As NGA continues to adopt cloud-based strategies and move into a more open environment, our level of risk to cyber-attacks increases, and the OPM breach serves as a reminder that we face adversaries who have a vested interest in stealing and exploiting vital government information.
To mitigate this threat to the GEOINT mission, we at NGA are working to indoctrinate sound cybersecurity at the root of our agency’s culture and daily operations to ensure our GEOINT data and products remain trustworthy and uncompromised.
There’s a principle we’ve recently adopted -- Cybersecurity is like air and water, it’s not optional.
This principle means that cybersecurity is everyone’s responsibility.
For NGA, the majority of our traditional cybersecurity expertise resides in our Chief Information Officer and IT Services Directorate, but impactful cybersecurity requires engagement from everyone at NGA — from the imagery analyst to the staff officer to our senior leadership, with cybersecurity experts continuously partnering with the workforce to mitigate risk and ensure the safety of GEOINT information.
While no perfectly secure technology or standard exists to help usa mitigate the cyber threat, we have small – but impactful – ways that our collective culture will help us keep the threat at bay.
To do so requires those outside of the cybersecurity workforce to incorporate cybersecurity by design and understand the risks to the GEOINT mission if these best practices are not put into our daily habits.
In short, the future of cybersecurity is about a transition from concept to culture.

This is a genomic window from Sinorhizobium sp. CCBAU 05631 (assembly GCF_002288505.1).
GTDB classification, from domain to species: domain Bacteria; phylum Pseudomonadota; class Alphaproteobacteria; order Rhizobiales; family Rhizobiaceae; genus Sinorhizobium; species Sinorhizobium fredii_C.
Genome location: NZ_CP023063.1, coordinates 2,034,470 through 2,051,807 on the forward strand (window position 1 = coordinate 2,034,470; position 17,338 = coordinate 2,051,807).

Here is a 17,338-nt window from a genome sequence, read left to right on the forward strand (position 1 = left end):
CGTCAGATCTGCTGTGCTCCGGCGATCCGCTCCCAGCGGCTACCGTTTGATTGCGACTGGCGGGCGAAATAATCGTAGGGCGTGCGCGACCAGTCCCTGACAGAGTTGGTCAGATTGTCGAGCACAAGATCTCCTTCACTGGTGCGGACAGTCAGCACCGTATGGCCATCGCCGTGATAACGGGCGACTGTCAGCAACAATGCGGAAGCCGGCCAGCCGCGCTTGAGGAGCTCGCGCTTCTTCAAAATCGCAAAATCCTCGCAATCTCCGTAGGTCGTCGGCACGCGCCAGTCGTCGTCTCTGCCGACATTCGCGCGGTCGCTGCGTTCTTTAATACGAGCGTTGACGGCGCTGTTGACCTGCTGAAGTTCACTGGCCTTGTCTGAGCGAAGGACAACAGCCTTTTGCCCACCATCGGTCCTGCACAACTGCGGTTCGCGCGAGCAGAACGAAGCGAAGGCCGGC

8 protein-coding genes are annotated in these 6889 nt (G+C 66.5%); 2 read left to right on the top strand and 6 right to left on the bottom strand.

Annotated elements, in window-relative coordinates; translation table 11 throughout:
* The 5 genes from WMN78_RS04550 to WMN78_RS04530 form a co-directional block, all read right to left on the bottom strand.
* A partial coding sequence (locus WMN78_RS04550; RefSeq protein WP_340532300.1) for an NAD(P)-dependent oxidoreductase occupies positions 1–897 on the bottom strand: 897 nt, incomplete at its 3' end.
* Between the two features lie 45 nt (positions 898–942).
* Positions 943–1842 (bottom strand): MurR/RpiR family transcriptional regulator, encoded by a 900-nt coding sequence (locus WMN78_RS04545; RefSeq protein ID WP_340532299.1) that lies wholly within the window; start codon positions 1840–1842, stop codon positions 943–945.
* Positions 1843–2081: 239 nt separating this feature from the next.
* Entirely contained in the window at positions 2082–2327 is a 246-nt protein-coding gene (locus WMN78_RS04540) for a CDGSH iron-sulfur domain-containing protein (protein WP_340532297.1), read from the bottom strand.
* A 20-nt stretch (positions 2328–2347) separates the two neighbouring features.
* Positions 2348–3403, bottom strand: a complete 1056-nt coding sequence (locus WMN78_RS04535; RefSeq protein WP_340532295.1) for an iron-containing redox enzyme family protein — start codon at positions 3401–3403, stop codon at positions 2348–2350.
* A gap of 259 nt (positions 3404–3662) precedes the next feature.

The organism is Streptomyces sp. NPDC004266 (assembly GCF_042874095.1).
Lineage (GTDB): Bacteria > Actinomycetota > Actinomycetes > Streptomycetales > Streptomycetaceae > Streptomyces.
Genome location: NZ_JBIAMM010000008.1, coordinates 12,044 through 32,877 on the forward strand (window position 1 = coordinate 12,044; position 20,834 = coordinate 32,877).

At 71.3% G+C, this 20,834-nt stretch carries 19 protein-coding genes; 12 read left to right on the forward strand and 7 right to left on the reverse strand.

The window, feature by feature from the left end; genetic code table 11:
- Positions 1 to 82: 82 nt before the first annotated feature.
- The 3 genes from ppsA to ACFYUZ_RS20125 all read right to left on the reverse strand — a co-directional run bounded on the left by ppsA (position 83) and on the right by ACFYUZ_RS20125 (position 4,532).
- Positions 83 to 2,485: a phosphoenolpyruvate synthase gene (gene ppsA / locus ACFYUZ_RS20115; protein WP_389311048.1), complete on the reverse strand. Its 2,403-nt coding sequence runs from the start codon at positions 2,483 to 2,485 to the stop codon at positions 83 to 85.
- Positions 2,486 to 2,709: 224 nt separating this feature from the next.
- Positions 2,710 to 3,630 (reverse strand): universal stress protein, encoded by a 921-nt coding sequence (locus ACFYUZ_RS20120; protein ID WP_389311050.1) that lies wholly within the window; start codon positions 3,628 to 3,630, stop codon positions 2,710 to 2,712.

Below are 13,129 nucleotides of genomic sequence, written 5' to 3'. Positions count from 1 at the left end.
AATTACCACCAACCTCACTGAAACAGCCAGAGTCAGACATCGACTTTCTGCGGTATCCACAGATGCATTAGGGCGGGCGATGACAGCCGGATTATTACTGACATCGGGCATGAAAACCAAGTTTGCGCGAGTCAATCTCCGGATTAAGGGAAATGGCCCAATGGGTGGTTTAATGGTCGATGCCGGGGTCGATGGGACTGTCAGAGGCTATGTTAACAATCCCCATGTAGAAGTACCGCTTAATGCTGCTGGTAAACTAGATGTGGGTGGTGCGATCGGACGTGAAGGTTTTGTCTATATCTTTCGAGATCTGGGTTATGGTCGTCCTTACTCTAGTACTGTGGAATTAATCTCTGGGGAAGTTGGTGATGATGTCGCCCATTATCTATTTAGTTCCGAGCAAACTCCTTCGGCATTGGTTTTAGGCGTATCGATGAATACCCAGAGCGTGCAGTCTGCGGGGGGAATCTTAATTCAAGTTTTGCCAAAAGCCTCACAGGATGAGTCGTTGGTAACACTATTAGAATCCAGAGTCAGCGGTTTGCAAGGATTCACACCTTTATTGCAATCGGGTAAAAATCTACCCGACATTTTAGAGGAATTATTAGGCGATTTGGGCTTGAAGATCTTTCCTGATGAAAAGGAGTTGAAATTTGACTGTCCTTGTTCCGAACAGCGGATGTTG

So we are making it a priority to increase our workforce’s understanding – which goes beyond awareness – of the Internet’s exponentially increasing impact on our operational space and what each member of our workforce can do to operate in this space safely and securely while meeting mission requirements.
Our cyber defenders, security control assessors and system administrators work with all levels of NGA’s personnel – from leadership to mission operations -- to identify the root cause of vulnerabilities while also working daily to sustain system and policy compliance across enterprise systems and conduct penetration testing to help identify impactful vulnerabilities for mitigation or removal.
We teach our personnel to routinely encrypt all data – even if sending to a counterpart at another agency on our most secure networks – so adversaries cannot distinguish between our most sensitive operational data and our routine reports. We use PKI, HTTPS and secure shell to transit material and data; we place added protections in the Cloud.
This concept rests on the foundation that the role of cybersecurity is built in from the beginning of a system, program, or operation and not bolted on afterwards as an afterthought.
This is the future of cybersecurity.
In the end, the threat stands ready to use all means possible to deny, destroy, degrade or disrupt our mission operations.
It is imperative that we all remain vigilant, especially given our push to a more open and integrated operations space. It is about the protection of our whole data, not just a single intelligence discipline.
At the end of the day, cybersecurity is everyone’s responsibility, and at NGA, we are working to make that vision the reality.